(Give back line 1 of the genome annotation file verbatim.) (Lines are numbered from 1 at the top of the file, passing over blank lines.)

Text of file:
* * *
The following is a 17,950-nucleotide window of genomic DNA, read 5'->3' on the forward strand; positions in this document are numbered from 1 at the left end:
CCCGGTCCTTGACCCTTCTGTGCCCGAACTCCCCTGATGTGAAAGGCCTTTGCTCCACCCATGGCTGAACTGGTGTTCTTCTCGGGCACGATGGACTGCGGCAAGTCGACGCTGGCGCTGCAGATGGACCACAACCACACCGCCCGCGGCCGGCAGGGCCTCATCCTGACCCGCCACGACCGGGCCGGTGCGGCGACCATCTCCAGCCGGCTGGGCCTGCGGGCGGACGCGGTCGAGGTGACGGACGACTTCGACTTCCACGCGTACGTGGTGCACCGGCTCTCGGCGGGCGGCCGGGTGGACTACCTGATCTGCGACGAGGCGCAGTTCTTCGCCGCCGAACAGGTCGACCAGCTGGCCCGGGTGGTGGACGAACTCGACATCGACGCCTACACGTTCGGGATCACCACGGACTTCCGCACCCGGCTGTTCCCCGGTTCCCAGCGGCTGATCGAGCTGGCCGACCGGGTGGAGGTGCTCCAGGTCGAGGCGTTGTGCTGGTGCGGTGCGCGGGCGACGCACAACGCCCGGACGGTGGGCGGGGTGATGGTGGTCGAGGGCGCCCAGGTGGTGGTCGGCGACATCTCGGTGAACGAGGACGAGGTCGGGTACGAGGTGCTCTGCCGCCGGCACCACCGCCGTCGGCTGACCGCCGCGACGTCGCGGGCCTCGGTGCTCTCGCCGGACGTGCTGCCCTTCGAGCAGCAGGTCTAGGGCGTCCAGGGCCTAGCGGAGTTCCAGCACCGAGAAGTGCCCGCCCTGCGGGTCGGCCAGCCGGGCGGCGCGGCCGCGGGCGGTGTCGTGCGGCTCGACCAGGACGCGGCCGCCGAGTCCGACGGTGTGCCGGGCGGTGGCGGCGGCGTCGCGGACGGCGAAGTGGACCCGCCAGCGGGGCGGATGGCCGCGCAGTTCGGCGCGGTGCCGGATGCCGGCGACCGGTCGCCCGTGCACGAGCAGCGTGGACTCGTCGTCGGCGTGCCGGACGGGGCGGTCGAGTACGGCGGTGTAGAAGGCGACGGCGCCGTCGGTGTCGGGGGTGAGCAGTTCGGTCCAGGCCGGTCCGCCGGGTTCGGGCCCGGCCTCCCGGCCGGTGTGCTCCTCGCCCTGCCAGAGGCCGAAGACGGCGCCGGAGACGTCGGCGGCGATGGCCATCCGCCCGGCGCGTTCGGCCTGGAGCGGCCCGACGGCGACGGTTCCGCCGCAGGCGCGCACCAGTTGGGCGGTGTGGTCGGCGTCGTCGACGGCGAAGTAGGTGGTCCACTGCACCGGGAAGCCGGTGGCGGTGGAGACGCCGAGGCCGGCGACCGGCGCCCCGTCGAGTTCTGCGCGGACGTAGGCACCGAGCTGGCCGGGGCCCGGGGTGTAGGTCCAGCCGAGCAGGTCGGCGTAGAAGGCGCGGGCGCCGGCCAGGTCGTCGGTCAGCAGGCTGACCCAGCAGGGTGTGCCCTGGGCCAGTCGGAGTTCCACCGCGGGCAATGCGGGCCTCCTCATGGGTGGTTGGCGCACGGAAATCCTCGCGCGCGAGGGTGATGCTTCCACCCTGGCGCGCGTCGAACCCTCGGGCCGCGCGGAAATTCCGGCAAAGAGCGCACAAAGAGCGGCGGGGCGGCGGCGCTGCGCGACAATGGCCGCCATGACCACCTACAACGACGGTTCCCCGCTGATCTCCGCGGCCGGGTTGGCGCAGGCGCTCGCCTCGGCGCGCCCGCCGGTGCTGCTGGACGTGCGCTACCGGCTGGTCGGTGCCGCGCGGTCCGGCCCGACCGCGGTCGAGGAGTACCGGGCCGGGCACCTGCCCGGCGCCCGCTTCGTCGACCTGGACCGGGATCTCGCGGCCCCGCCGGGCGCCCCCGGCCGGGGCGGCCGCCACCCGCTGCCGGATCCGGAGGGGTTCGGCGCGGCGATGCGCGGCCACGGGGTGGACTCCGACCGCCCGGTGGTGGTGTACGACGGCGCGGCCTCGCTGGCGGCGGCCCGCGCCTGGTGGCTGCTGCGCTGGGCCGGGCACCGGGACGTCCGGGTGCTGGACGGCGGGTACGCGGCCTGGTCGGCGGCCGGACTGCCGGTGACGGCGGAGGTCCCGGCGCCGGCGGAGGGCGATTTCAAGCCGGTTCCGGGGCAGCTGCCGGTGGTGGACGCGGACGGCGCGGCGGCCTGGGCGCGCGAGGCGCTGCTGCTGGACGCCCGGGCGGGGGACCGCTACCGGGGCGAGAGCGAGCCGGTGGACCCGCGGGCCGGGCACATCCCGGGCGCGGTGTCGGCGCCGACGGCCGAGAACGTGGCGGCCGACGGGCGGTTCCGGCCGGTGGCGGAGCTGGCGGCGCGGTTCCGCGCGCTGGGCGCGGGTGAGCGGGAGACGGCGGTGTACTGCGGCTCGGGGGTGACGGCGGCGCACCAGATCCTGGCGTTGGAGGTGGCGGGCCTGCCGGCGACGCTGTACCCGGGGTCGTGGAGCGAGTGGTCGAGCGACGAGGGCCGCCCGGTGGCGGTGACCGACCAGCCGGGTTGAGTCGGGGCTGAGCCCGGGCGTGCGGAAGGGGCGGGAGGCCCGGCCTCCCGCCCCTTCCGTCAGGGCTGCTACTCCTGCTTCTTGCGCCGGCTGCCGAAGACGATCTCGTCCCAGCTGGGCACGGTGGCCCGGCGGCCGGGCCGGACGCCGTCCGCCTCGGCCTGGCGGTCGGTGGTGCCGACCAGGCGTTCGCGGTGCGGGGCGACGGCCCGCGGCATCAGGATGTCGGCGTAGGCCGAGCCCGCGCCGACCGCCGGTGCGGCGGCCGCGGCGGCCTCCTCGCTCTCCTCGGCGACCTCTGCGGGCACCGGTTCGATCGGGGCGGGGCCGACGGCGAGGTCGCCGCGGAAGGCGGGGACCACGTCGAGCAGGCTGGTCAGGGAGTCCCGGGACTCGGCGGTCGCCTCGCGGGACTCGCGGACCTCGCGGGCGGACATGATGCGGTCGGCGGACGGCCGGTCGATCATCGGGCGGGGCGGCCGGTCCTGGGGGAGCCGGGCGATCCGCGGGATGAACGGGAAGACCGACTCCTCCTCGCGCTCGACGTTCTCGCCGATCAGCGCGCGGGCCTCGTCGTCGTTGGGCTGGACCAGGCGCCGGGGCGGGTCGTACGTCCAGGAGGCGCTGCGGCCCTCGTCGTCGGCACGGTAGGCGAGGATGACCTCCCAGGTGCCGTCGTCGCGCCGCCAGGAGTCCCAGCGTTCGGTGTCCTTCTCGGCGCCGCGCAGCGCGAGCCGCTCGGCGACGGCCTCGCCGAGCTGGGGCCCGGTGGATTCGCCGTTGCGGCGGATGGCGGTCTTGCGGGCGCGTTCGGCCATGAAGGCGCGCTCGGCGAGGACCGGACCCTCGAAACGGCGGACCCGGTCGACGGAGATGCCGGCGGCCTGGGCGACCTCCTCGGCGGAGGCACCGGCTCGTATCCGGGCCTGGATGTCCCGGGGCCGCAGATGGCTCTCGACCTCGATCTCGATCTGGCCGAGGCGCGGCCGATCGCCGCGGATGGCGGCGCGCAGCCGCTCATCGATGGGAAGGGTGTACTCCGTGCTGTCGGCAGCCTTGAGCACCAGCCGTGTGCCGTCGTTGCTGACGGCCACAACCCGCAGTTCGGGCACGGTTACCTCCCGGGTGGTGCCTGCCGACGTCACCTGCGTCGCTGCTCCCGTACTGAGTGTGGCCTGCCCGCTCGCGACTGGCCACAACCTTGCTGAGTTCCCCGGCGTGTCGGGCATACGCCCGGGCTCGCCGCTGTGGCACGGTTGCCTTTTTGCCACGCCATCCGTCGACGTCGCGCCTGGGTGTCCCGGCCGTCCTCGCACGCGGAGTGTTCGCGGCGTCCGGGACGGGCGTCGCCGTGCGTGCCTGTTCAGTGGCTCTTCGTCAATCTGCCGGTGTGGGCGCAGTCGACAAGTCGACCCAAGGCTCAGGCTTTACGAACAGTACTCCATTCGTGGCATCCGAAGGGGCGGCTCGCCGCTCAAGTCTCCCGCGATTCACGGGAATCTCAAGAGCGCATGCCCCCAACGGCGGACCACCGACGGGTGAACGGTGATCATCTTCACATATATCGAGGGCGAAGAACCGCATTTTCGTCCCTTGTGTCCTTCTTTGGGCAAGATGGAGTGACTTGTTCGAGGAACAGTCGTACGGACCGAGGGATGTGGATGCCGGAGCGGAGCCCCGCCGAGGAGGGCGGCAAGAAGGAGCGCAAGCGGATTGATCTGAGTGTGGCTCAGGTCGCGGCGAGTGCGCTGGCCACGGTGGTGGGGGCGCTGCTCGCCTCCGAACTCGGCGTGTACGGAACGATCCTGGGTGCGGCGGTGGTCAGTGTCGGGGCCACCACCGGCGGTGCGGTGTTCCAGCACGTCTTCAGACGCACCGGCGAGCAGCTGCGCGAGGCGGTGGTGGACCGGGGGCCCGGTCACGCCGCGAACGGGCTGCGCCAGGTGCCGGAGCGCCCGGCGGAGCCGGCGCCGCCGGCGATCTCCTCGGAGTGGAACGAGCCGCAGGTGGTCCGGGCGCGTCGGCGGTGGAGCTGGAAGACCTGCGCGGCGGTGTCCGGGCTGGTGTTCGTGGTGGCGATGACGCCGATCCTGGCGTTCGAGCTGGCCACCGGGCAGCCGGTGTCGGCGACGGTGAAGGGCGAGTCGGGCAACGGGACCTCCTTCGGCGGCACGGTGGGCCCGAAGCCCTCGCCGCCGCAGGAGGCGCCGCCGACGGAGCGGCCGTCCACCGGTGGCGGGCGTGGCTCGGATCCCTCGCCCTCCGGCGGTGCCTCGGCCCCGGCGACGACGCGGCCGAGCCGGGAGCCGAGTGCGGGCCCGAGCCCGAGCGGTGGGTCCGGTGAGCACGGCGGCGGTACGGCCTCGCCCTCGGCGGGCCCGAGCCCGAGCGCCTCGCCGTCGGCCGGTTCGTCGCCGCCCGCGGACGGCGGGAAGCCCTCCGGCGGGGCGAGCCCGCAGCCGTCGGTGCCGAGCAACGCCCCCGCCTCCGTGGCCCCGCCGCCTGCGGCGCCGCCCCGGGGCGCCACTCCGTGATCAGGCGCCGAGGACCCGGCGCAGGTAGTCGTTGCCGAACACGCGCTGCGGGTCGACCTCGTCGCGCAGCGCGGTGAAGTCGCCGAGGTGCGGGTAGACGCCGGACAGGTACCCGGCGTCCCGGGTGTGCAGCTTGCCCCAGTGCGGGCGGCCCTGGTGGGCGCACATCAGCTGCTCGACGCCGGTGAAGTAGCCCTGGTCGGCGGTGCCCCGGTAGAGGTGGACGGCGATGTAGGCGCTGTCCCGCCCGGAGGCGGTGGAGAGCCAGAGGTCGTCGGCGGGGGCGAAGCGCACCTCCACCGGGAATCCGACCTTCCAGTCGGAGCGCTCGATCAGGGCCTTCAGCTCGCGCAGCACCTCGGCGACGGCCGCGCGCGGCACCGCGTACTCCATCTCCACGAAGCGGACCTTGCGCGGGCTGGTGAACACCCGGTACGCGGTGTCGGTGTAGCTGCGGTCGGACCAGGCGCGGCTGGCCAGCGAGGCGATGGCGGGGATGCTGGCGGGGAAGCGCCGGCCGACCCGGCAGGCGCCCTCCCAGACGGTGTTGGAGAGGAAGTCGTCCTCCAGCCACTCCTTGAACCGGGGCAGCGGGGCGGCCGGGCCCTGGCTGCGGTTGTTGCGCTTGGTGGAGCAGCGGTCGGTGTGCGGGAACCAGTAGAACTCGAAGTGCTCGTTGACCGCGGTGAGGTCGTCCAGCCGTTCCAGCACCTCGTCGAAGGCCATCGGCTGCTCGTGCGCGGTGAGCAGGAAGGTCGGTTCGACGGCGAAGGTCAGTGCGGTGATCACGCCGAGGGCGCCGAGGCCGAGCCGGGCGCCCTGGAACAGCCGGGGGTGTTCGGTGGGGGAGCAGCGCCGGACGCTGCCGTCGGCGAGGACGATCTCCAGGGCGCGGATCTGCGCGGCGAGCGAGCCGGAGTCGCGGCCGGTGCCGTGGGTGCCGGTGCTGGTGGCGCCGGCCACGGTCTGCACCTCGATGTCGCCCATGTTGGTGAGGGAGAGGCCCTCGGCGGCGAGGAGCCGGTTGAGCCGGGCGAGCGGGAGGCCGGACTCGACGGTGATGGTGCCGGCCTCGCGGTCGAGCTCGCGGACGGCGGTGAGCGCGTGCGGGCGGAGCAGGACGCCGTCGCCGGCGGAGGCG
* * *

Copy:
The following is a 17,950-nucleotide window of genomic DNA, read 5'->3' on the forward strand; positions in this document are numbered from 1 at the left end: